Matilda, a book by Roald Dahl, then a movie. Somehow I missed both in my earlier, busy life as a teacher. Now as a retired educator, I can indulge in so many things I missed. By day, when the Mexican light is good, I pursue my pleasant goal of reading all of Agatha Christie’s eighty-eight plus works. By night, I explore Mexican Netflix which is limited compared to availability in the U.S. Last night I watched Matilda, and I was caught up at once in the fictional tale of the precocious preschooler who taught herself to read and then went daily by herself to the public library to devour its contents.
Innocent Matilda has her dream come true as she is finally enrolled in school. The principal is terrifying, but her teacher is the sweetest you can imagine, seeing potential in children and valuing their dreams. At this point the movie becomes a horror story for me. I gasp as I see the motto in large letters at the top of the chalkboard: “If you are having fun, you are not learning.” Then as the principal arrives for a visit, the teacher and children spring into action as a team. Shades are quickly pulled down and charts flipped over to cover the meaningful and colorful projects that are the result of engaged learning. I could feel the stress of my last years as a teacher return. I could hear the sucking sound of laughter being withdrawn from the classroom.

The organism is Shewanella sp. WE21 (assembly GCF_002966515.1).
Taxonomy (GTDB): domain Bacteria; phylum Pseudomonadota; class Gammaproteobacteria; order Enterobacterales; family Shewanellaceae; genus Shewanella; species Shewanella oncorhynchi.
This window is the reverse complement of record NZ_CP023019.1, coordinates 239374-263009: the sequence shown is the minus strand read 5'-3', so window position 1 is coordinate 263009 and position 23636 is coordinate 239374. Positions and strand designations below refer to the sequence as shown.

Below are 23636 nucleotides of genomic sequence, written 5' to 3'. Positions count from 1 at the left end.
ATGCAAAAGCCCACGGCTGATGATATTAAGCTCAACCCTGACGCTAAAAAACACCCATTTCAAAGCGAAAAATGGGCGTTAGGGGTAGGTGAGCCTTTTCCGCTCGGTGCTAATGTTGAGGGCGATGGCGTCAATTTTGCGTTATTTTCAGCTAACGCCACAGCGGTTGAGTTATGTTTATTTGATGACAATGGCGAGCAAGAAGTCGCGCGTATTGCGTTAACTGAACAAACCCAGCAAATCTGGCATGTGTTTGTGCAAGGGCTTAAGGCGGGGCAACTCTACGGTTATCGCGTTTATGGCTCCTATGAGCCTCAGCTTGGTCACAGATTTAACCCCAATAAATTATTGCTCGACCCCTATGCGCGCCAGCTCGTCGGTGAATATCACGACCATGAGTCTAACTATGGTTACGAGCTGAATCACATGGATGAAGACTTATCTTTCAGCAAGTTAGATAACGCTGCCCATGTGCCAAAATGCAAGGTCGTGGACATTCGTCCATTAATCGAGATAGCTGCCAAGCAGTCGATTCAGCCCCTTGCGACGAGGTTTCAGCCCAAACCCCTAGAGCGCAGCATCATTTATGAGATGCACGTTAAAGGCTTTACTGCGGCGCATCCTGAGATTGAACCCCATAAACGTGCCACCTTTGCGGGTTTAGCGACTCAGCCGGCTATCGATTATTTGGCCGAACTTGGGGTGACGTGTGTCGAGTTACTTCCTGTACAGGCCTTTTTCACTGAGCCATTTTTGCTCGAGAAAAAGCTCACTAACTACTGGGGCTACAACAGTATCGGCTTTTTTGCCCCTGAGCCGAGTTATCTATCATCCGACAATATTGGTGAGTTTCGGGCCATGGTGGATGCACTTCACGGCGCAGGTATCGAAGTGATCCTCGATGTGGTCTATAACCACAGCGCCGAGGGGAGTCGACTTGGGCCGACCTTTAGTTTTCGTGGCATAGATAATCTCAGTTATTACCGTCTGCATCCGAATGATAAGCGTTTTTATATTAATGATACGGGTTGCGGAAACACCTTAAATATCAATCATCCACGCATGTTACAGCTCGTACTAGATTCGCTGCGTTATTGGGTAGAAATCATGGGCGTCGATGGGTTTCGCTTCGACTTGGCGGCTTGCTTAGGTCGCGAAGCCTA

The evening over and the lights out, I lay awake with memories of real charts that had to be in place on the walls in my classroom. Curriculum and Instruction let them drift down at intervals all year from the ivory tower with specifications as to their importance. The principal directed that they needed to be displayed; to do otherwise would mean a label of “ineffective” on the teacher’s evaluation. Every new workshop that administrators attended resulted in new mandates with accompanying visuals. We were to implement post haste this hodgepodge of procedures received third hand from experts who didn’t have a clue who our students were or what they needed.
For me, the nightmare is over, but I can not and will not forget those brave teachers still fighting the good fight and struggling to do what is right and best for their students. As a teacher I took unpopular stances and now I continue the battle against the forces of educational destruction which are directed by politicians, funded by big business, and implemented by misguided administrators.